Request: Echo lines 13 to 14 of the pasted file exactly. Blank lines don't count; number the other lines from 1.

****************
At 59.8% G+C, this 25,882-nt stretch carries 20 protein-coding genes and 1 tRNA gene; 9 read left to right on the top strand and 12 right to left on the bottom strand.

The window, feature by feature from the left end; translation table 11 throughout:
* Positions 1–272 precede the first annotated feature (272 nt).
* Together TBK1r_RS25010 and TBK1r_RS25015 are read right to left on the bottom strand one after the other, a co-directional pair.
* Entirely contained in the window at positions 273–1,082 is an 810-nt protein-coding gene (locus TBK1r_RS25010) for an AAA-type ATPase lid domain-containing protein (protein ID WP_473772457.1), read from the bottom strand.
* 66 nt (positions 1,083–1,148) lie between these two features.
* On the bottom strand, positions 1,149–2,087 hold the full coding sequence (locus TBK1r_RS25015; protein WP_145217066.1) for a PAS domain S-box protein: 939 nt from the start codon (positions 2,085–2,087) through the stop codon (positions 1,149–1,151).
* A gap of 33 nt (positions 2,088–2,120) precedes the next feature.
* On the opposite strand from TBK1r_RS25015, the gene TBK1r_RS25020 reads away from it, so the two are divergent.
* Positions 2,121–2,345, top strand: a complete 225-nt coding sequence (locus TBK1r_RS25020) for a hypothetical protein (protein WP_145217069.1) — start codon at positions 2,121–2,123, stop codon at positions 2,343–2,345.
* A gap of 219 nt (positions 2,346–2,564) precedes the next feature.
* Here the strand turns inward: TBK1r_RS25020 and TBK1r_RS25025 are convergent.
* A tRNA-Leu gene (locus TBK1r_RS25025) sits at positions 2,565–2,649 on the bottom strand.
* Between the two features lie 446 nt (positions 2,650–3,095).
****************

* A tRNA-Leu gene (locus TBK1r_RS25025) sits at positions 2,565–2,649 on the bottom strand.
* Between the two features lie 446 nt (positions 2,650–3,095).